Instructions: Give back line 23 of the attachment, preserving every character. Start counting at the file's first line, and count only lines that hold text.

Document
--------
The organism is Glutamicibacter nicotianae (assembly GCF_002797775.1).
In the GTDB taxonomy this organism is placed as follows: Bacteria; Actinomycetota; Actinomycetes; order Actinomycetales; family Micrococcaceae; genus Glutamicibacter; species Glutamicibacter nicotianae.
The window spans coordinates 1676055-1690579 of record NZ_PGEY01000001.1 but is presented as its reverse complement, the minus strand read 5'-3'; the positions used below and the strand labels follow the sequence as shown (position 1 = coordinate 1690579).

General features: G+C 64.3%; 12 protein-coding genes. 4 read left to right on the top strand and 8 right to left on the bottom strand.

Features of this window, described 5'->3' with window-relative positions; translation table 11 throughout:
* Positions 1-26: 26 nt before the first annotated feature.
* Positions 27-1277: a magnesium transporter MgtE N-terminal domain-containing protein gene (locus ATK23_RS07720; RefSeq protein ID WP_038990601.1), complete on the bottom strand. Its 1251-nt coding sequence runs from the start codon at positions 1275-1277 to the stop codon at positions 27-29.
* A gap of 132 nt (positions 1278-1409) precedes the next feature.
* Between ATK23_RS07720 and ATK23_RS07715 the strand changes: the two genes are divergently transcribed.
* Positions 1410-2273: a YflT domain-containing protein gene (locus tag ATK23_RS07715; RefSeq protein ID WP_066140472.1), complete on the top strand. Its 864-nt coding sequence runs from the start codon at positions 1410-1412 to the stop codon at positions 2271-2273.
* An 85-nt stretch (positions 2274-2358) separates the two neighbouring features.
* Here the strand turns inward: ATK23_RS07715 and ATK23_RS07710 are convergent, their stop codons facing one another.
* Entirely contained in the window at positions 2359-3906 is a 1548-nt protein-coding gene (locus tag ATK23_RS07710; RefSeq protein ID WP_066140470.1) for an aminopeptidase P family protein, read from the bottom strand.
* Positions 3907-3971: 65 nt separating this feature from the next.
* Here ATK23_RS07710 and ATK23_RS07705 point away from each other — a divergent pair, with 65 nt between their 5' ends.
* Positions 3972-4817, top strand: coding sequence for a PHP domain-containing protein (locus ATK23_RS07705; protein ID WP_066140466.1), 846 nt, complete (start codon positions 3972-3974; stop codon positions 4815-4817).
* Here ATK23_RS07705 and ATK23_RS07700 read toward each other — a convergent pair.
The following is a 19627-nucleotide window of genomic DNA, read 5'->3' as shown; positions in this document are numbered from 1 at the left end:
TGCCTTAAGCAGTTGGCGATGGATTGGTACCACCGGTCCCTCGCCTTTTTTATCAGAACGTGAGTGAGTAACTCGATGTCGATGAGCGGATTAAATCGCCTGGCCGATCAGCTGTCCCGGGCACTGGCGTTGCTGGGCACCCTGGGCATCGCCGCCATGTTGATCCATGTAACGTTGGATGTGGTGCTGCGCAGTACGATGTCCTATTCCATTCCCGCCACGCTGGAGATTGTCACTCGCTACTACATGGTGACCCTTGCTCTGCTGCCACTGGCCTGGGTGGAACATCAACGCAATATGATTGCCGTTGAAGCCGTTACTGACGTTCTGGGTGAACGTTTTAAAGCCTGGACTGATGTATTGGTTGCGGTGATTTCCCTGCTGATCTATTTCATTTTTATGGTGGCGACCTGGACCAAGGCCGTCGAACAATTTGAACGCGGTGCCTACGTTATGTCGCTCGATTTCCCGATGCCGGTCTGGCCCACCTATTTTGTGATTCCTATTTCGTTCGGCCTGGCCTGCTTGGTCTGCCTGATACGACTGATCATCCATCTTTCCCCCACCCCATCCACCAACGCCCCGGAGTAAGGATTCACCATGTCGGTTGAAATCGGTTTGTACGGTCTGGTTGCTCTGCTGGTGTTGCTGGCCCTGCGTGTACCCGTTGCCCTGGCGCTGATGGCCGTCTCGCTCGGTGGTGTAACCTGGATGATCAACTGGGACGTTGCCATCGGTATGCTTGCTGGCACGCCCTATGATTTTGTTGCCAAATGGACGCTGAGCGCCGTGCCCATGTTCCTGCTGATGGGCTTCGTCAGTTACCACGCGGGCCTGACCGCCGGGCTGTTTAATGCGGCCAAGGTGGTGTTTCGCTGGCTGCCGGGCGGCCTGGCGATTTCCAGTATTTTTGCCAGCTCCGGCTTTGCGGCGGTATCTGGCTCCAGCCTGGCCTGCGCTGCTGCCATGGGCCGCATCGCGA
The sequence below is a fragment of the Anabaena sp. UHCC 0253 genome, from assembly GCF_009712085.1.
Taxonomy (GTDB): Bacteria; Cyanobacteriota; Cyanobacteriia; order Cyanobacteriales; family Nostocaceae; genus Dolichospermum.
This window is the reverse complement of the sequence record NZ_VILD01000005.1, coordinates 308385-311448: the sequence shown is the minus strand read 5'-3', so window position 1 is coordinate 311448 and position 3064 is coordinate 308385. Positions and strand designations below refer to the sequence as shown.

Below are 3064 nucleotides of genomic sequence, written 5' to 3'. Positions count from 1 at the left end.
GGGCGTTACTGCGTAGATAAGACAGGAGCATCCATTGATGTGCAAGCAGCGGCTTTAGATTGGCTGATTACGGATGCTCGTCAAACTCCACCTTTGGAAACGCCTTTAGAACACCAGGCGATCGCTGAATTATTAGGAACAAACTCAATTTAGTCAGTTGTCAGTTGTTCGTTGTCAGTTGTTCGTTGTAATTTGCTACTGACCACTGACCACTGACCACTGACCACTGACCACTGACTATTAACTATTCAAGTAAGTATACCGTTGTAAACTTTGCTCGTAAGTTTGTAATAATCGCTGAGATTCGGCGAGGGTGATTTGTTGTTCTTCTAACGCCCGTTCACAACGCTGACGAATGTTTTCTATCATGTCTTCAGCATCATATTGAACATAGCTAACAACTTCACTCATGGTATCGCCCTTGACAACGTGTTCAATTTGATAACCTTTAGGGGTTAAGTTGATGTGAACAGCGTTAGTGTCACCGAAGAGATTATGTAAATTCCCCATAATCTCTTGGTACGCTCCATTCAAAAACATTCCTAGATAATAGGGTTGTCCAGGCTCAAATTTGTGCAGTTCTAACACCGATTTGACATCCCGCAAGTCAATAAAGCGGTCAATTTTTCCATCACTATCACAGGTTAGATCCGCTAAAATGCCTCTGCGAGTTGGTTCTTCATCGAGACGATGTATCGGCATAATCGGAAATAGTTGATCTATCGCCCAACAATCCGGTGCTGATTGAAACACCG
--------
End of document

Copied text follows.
Below are 3064 nucleotides of genomic sequence, written 5' to 3'. Positions count from 1 at the left end.